1. Pick a Few Platforms. There are many social media platforms writers can use: Facebook, Google+, Twitter, Instagram, Pinterest, Tumblr, YouTube, Snapchat and others. A writer working alone won’t have the time for a meaningful presence on all platforms. Instead, to share effectively, he should focus on learning and contributing to one or two platforms.
  2. Look to Build Relationships. At its core, a writer’s promotion is effective when it results in readers talking about the writer or his books. People are more likely to do that if they feel connected to the writer in some way. A writer should approach social media as a way to offer that connection in an online relationship.
  3. Share in a Way that Builds Those Relationships. Content that helps or interests others will build connections. Authentic personal sharing that’s not overdone may as well. Sharing about writing is good but many topics will work.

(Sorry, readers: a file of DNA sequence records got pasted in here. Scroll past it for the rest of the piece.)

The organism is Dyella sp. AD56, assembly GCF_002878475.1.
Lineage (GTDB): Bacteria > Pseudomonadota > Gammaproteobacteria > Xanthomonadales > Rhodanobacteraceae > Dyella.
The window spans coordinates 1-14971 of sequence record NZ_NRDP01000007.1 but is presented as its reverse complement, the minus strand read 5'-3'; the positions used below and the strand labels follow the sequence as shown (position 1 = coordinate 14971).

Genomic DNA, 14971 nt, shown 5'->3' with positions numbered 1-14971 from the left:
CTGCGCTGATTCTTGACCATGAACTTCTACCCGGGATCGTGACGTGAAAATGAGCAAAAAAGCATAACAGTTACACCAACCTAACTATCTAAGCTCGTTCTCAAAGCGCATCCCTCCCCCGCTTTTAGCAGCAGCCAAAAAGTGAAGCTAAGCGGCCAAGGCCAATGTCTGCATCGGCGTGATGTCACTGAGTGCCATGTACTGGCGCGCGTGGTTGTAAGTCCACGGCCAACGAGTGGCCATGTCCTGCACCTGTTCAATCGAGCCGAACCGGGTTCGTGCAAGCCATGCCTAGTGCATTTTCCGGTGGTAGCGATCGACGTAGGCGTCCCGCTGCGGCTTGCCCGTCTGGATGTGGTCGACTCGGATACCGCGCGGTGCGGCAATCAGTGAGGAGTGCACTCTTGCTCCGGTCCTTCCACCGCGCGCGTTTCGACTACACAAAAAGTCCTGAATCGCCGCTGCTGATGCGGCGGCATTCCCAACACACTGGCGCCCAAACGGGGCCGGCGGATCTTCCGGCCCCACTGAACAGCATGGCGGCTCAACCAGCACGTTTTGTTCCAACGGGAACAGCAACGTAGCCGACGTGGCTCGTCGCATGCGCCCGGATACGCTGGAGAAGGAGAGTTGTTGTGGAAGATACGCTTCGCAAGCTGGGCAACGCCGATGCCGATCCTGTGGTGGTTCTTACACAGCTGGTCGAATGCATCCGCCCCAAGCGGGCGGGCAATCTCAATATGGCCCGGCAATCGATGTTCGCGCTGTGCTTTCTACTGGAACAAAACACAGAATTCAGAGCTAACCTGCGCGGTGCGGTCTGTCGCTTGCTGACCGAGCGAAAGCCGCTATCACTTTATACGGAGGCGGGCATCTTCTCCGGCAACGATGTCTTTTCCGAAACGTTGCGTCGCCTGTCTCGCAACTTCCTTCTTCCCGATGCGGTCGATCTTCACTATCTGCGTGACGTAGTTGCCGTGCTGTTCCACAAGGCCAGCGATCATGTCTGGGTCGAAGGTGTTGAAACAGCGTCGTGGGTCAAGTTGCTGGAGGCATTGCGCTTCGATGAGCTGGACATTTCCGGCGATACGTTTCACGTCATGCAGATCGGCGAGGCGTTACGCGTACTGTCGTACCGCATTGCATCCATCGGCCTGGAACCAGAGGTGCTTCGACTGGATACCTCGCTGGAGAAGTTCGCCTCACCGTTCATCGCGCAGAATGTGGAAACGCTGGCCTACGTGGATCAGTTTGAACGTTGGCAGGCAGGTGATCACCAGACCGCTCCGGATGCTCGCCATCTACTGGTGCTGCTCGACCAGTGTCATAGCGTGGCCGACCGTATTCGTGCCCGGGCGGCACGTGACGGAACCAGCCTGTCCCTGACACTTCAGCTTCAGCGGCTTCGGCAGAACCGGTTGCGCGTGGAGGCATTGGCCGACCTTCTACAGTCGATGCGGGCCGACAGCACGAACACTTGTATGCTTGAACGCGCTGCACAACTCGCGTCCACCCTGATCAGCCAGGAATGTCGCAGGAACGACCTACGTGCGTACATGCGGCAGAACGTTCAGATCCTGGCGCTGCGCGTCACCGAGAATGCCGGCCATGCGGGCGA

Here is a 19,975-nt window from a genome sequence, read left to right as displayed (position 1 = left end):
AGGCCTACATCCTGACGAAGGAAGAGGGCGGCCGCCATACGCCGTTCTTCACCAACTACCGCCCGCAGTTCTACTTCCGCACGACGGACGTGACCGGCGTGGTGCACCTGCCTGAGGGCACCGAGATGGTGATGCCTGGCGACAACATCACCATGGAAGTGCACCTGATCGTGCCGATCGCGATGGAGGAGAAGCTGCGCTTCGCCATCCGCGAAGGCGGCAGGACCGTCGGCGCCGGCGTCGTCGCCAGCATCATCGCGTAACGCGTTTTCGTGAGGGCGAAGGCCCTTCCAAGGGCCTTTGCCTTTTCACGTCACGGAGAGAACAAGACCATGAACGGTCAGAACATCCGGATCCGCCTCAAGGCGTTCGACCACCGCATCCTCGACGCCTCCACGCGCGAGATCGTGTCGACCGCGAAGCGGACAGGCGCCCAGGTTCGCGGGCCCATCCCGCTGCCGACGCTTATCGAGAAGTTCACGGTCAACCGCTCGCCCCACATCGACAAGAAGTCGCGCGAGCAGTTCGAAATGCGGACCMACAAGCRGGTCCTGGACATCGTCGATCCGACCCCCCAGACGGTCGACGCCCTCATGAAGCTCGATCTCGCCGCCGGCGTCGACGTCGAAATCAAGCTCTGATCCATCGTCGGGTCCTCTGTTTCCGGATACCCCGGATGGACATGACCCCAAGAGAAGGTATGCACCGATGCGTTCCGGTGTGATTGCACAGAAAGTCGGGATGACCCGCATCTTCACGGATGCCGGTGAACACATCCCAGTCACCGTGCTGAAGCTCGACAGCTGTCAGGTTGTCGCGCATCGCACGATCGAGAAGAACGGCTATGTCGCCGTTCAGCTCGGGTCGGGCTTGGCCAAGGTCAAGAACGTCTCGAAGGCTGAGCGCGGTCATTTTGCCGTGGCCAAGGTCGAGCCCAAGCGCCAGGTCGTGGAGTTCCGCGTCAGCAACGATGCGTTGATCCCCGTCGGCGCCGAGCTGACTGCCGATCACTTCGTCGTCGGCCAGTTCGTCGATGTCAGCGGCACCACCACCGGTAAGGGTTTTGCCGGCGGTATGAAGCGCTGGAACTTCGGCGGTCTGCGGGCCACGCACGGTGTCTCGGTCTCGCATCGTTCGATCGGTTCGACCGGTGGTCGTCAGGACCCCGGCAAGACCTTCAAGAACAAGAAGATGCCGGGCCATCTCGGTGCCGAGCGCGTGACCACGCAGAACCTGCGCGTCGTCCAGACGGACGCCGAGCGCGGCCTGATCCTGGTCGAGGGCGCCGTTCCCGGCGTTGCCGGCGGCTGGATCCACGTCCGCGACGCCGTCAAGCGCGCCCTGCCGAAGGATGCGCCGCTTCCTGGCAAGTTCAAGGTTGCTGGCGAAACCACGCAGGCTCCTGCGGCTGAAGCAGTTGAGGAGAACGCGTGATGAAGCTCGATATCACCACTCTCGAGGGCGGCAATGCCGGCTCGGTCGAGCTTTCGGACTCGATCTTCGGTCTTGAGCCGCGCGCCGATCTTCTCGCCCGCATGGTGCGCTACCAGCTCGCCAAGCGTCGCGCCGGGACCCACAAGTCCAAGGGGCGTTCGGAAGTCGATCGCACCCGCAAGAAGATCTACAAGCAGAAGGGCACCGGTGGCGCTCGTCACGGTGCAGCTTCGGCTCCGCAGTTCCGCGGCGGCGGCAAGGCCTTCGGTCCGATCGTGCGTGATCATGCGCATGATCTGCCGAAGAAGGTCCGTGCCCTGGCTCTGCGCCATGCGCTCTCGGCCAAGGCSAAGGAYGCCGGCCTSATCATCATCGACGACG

4. Have Fun and Be Creative. Maintaining a social media presence for the long term can be daunting. Writers who choose platforms and content that interest and inspire them will find it easier.
  5. Analyse the Results. Most social media platforms as well as Google offer analytics so that a writer can see which of his shares are effective. That information, in turn, allows him to be more efficient in contributing.

Social Media Approaches That Don’t Work

  1. There’s No Time Left for Writing. Again, the starting point for a writer is a good book. Any promotional method, including using social media, must leave time for the writing.
  2. Sales Pitches. A writer who only uses social media to tell people to buy his book will lose, not build, relationships.
  3. Making It All About the Writer. Except perhaps for the most successful writers, content that looks outward instead of inward will interest social media contacts more.